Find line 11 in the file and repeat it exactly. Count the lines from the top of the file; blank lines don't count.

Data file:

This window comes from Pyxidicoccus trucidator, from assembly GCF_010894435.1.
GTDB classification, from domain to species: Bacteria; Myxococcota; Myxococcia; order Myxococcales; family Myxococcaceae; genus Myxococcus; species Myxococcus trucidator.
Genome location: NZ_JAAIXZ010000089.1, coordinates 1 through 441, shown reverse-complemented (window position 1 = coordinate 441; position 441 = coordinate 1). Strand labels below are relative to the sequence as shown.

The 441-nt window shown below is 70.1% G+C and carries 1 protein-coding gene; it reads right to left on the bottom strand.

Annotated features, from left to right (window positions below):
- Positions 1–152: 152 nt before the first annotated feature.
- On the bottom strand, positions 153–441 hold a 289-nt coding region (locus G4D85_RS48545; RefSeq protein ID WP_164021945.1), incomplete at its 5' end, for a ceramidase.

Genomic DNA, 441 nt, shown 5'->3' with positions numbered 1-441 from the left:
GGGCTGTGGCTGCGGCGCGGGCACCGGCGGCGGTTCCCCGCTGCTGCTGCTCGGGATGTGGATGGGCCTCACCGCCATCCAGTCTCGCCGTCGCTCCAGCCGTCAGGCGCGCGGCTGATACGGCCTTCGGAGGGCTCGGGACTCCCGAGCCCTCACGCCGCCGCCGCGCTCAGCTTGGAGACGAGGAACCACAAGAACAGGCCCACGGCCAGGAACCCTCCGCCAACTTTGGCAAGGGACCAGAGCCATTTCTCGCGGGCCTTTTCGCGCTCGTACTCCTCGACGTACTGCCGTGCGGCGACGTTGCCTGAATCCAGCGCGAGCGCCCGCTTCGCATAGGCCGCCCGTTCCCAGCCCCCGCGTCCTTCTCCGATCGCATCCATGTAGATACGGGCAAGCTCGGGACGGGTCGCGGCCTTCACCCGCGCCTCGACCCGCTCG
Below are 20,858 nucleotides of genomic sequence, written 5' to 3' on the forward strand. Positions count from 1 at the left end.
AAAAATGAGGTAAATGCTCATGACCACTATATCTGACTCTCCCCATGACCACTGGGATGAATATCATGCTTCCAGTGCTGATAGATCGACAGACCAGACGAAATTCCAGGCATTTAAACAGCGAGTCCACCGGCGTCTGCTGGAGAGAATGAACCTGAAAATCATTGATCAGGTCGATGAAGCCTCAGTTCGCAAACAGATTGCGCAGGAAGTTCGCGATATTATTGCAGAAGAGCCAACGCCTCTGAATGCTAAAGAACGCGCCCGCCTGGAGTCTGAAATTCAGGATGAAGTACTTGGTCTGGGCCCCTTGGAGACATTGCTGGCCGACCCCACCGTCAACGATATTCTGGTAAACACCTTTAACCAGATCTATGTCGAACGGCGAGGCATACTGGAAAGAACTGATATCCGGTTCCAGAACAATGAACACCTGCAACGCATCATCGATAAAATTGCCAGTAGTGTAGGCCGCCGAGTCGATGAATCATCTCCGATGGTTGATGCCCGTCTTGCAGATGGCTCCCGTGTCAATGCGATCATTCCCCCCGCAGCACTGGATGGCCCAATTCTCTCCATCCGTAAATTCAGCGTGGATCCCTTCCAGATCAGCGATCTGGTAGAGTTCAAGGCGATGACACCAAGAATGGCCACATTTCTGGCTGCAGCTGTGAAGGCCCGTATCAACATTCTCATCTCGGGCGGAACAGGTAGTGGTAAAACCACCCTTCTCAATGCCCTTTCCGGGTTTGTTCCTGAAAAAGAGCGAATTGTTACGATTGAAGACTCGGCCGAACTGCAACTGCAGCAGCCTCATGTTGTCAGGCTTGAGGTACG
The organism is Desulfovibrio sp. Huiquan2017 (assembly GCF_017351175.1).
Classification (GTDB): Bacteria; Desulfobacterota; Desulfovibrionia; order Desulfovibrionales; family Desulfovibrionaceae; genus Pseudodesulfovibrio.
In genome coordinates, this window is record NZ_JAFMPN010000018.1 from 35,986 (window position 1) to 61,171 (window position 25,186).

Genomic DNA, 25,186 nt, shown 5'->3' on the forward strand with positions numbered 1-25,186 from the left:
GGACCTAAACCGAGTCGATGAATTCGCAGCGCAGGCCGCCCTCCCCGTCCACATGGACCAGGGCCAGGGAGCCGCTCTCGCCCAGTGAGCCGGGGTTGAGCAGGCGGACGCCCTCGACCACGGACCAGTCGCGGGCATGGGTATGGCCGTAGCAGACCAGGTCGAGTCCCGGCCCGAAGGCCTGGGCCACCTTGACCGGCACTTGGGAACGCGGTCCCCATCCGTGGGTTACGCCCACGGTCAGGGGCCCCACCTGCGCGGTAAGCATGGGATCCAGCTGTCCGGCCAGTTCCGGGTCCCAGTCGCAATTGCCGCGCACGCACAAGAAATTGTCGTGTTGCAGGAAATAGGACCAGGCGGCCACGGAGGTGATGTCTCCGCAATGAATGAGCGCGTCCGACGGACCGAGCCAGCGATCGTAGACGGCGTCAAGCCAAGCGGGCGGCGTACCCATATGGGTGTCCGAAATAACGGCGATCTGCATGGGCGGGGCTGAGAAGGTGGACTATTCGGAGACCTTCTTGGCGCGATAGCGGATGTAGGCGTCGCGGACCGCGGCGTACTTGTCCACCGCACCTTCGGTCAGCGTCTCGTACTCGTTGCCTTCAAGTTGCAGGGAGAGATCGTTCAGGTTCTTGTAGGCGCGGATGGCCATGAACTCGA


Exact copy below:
AAAAATGAGGTAAATGCTCATGACCACTATATCTGACTCTCCCCATGACCACTGGGATGAATATCATGCTTCCAGTGCTGATAGATCGACAGACCAGACGAAATTCCAGGCATTTAAACAGCGAGTCCACCGGCGTCTGCTGGAGAGAATGAACCTGAAAATCATTGATCAGGTCGATGAAGCCTCAGTTCGCAAACAGATTGCGCAGGAAGTTCGCGATATTATTGCAGAAGAGCCAACGCCTCTGAATGCTAAAGAACGCGCCCGCCTGGAGTCTGAAATTCAGGATGAAGTACTTGGTCTGGGCCCCTTGGAGACATTGCTGGCCGACCCCACCGTCAACGATATTCTGGTAAACACCTTTAACCAGATCTATGTCGAACGGCGAGGCATACTGGAAAGAACTGATATCCGGTTCCAGAACAATGAACACCTGCAACGCATCATCGATAAAATTGCCAGTAGTGTAGGCCGCCGAGTCGATGAATCATCTCCGATGGTTGATGCCCGTCTTGCAGATGGCTCCCGTGTCAATGCGATCATTCCCCCCGCAGCACTGGATGGCCCAATTCTCTCCATCCGTAAATTCAGCGTGGATCCCTTCCAGATCAGCGATCTGGTAGAGTTCAAGGCGATGACACCAAGAATGGCCACATTTCTGGCTGCAGCTGTGAAGGCCCGTATCAACATTCTCATCTCGGGCGGAACAGGTAGTGGTAAAACCACCCTTCTCAATGCCCTTTCCGGGTTTGTTCCTGAAAAAGAGCGAATTGTTACGATTGAAGACTCGGCCGAACTGCAACTGCAGCAGCCTCATGTTGTCAGGCTTGAGGTACG